The Good Life (Psalm 128)
Big Idea: The good life is found in fearing and obeying God, and living this way leads to flourishing for both ourselves and others.
Every Sunday morning, I watch the cross-Canada train go by my window. 4,466 kilometers. 4 nights and 4 days. Scenic views through the Rocky Mountains. I’ve always wanted to take that trip. I’m pretty sure I would enjoy it.
I have a list of things I’d love to do: trips I’d like to take, things I’d like to do. I want the good life, and so do you.
We’re not alone. For thousands of years we’ve wanted to figure out how to live the good life. We want happiness. We want fulfillment. We want the good life. And today’s passage is going to help us.
We’re in the Psalms called the Songs of Ascent. They’re pilgrim songs, probably sung by pilgrims as they made their way to Jerusalem for one of the three annual feasts. And this song is different. It speaks about how to live the good life.
How do we find happiness? This psalm tells us.
Psalm 128:1 says:
Blessed is everyone who fears the LORD,
who walks in his ways!
That sounds like just the thing that you’d expect to hear in church. “Really? If I fear the LORD, will I really be blessed? And all will go well with me? If I fear the LORD, will I really have a wife who’s like a fruitful vine, and my children be like olive shoots?”
David Platt, a preacher and writer, says:
I think if I were to rewrite Psalm 128, which I’m not in any way assuming to have authority to rewrite Scripture, but if it were in my hands to write Psalm 128 … it might sound a little more like this…
“You will eat the food you can pick up as quickly as possible from a take-out restaurant. Nausea and heartburn will be yours. Your wife will be like a tired, weary, and stressed out vine running around the house; your sons will be like olive shoots around your table. No, wait, actually, the only thing shooting around your table will be your oldest son’s food flying from his hand across the table and your youngest son’s food as he sneezes sweet potatoes out of his nose and mouth directly into your face while your mouth is open. Thus is the man blessed who fears the Lord.” That’s how I would kind of rewrite it if it were up to me.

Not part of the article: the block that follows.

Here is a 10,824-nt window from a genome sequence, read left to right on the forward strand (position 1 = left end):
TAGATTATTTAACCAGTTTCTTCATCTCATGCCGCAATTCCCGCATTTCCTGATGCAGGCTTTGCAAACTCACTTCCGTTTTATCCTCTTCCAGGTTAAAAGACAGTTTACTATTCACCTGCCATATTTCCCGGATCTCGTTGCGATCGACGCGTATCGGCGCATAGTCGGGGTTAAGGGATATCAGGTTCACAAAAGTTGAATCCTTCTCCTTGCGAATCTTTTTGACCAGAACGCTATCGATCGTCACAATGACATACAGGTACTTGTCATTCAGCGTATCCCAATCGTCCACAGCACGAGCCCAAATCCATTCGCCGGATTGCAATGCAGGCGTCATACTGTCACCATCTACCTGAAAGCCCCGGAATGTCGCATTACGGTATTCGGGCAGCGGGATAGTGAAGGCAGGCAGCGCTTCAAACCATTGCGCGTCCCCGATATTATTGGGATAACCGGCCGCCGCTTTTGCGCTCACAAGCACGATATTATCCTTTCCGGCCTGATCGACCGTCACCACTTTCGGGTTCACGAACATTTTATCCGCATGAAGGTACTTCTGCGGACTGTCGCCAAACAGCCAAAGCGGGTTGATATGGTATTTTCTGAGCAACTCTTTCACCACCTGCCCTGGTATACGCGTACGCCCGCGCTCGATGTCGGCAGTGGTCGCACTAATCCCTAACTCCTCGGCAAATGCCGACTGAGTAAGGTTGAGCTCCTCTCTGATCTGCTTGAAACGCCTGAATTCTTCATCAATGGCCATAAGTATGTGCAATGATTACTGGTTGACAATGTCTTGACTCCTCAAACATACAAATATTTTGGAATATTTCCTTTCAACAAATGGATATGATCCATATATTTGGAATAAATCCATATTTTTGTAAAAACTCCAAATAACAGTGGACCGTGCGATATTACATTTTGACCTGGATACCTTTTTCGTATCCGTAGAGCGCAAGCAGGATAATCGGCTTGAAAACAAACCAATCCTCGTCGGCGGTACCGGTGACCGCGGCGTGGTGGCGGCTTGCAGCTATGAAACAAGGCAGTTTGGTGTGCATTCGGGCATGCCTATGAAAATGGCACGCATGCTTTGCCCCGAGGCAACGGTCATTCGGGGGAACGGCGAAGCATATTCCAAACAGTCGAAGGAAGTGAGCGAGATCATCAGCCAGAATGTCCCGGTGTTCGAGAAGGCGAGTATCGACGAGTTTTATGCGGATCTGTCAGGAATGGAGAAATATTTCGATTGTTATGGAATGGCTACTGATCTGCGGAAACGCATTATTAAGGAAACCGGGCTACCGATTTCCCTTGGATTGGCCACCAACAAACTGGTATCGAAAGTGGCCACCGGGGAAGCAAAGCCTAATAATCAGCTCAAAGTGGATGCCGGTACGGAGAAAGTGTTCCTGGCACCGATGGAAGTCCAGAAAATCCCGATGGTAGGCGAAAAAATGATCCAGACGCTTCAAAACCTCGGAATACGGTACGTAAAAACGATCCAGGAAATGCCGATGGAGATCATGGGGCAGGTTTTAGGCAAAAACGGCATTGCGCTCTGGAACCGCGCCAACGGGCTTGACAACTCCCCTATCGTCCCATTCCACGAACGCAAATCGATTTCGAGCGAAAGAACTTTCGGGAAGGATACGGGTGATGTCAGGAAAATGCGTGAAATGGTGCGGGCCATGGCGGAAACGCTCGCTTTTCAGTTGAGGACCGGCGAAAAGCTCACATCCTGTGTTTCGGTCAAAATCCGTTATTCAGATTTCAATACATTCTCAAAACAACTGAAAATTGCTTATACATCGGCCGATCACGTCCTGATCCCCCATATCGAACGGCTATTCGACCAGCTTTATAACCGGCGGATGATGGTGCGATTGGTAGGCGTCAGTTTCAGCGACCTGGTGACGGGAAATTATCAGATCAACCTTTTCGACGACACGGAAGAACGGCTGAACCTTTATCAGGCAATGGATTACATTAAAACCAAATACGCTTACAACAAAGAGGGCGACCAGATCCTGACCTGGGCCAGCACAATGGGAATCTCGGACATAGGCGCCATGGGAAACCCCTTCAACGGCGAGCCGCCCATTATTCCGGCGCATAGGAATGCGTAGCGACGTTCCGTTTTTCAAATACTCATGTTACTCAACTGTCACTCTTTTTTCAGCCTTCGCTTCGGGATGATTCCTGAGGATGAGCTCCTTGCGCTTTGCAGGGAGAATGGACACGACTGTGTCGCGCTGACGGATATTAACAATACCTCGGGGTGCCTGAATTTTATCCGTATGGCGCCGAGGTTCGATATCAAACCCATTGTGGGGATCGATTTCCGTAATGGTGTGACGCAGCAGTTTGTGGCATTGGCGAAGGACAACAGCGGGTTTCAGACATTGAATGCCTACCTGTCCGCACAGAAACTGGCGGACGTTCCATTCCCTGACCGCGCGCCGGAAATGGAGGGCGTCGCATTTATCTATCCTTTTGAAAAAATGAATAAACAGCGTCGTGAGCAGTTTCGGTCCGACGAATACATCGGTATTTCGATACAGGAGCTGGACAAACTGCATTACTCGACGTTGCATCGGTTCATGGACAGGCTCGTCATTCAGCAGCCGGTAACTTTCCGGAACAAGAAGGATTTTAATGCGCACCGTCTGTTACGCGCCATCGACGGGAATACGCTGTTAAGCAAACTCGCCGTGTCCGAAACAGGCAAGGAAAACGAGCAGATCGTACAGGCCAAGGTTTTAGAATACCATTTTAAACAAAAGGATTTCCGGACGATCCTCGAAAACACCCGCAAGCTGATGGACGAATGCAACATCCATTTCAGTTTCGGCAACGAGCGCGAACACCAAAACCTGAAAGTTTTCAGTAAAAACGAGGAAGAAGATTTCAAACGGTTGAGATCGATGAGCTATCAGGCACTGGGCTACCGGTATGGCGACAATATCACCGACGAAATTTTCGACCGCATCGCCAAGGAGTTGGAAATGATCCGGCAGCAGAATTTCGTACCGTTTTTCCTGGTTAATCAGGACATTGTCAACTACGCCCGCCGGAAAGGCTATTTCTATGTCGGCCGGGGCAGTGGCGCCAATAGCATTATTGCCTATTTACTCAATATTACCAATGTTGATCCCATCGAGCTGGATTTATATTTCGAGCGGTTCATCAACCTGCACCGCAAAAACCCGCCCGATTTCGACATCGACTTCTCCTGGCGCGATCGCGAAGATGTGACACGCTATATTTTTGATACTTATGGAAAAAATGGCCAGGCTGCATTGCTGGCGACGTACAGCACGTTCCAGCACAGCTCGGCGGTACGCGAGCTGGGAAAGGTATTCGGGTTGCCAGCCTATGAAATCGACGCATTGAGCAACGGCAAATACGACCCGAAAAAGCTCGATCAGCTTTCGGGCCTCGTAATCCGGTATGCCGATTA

How do you make sense of a passage like this? It seems a little idyllic and unrealistic.
Actually, this psalm has an important message for us. Here are three lessons we learn about how to live the good life.
First: The good life is found in fearing and obeying God.
Trevin Wax has written a really helpful book called Rethink Your Self. He says that there are a couple of major ways that we try to find the good life these days. See if you recognize them:
- Look within. “If you want to discover who you are and what your purpose is, the place to look is inside your heart. You look inside for the answers. Trust your heart. Go with your gut. No one else gets to define you.” Although we enjoy some benefits from this approach, there’s also some pretty huge downsides. It’s so individualistic. It puts so much pressure on us. And, in the end, when we look inside, we discover some pretty sobering truths about who we are. It’s not all good news. That’s the look within approach to finding the good life. It’s very popular, but ultimately it doesn’t work.
- Look around. We sometimes also try the “look around” approach. This is less common in our own culture, but still exists in less individualistic cultures, where we look to others to find our place within the community.
How do we find the good life? Those are the two most common approaches. They’re assumed as common sense by most people. Wax writes, “For many in our society, you look in first in order to define who you are by discovering your deepest desires, then around at people who will support and affirm your choices in life, and then up to a higher power that adds a spiritual dimension to your journey.” But these approaches can’t bear the weight of our happiness.
But Psalm 128 tells us there’s a better way to live the good life: look up.
Verse 1 says:
Blessed is everyone who fears the LORD,
who walks in his ways!
The idea the psalmist is pointing us to the good life, characterized by two qualities: